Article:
K has a small ionization energy, Krypton has a large ionization energy.
Electronegativity describes the relative attraction of an outer electron (ie. valence electron) to it's nucleus. This varies from element to element as each nuclei has a different positive charge and the outermost electrons are shielded from the complete attractive force of the nuclei by inner electron orbitals.
Potassium has an effective nuclear charge of +1 (it single valence electron is shielded by 18 interior electrons, so the 19+ nuclei only everts a +1 attraction to the nuclei), and as a result has a low electronegativity value (0.82). It's outermost electron is easily removed (little energy is required to ionize).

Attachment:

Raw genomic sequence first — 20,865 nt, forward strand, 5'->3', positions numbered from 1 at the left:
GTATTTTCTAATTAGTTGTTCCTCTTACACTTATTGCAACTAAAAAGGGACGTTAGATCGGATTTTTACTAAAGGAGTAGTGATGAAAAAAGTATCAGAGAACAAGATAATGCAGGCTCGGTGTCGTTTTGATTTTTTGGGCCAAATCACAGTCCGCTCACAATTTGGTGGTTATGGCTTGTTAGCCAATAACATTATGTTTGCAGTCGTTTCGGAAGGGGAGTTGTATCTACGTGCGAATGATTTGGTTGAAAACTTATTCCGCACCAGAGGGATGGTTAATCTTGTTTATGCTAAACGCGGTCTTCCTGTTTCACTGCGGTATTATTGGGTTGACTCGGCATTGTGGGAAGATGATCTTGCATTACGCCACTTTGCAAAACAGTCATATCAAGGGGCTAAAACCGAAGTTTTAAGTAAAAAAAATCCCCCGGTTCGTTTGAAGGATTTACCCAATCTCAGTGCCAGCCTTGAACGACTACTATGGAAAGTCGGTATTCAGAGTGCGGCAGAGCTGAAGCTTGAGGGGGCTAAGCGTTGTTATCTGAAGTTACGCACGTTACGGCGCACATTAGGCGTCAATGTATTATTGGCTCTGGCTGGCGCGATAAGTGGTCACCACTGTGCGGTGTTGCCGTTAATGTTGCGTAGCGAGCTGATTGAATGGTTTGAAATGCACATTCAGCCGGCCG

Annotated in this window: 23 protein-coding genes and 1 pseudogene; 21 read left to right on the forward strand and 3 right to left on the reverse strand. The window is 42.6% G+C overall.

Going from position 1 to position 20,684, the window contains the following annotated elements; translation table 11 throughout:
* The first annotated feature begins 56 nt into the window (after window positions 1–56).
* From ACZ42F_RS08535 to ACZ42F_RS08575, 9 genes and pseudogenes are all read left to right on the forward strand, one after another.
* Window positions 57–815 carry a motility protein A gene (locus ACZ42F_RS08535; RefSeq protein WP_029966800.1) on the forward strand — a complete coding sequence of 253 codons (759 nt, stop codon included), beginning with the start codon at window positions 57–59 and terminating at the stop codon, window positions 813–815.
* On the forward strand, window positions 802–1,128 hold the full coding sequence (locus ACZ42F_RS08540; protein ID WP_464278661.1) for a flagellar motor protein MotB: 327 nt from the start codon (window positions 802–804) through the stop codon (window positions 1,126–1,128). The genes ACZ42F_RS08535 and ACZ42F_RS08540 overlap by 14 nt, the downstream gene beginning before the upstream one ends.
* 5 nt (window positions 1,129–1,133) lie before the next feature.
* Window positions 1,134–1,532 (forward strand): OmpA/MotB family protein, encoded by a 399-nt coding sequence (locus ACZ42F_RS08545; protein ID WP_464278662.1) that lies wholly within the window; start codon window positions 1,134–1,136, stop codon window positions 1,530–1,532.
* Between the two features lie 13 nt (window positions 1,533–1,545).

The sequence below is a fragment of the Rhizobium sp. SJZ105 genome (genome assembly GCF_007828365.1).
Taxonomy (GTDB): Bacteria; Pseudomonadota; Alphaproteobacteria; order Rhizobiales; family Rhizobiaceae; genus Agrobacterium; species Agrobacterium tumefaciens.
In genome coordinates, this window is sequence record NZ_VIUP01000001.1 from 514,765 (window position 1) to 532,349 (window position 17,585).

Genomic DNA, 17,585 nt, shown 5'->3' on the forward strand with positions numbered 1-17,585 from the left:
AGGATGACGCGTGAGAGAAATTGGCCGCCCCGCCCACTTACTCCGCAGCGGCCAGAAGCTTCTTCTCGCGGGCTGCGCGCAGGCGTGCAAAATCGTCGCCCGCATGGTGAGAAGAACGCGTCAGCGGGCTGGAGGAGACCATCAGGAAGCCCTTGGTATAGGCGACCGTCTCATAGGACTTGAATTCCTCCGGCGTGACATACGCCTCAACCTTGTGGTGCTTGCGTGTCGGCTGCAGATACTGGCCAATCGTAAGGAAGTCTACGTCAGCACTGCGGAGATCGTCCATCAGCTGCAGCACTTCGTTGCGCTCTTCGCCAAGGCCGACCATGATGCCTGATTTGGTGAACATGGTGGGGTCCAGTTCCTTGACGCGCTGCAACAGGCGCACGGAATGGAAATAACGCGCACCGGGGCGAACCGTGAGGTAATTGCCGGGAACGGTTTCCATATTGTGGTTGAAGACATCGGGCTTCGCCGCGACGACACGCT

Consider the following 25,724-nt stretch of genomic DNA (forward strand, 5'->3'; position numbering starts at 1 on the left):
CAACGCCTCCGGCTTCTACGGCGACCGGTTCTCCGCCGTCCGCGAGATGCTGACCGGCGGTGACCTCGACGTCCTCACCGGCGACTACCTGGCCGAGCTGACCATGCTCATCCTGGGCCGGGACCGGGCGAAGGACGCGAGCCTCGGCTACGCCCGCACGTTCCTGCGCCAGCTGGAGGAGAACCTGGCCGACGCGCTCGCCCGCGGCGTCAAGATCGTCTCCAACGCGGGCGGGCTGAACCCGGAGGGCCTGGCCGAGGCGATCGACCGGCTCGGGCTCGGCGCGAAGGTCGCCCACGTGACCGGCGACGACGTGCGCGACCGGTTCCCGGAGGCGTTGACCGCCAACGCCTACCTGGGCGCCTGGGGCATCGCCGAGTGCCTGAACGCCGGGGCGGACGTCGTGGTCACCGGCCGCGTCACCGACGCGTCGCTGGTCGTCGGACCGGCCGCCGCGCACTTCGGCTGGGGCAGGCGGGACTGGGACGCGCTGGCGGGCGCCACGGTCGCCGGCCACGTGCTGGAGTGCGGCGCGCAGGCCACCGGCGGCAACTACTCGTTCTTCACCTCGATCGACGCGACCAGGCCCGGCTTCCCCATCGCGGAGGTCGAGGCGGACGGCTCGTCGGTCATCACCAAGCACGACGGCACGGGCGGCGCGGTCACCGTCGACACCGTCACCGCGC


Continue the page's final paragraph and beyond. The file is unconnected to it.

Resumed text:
Krypton has an effective nuclear charge of +8 (it's 8 outermost electrons each experience +8 net charge, as it's +36 nuclei is shielded by 28 interior electrons*) and as a result has a large electronegativity value (3.00). It's outermost electrons are difficult to remove (large energy required to remove an electron)
*the d-electrons in it's valence shell may not shield the same way - in general terms this should be a sufficient explanation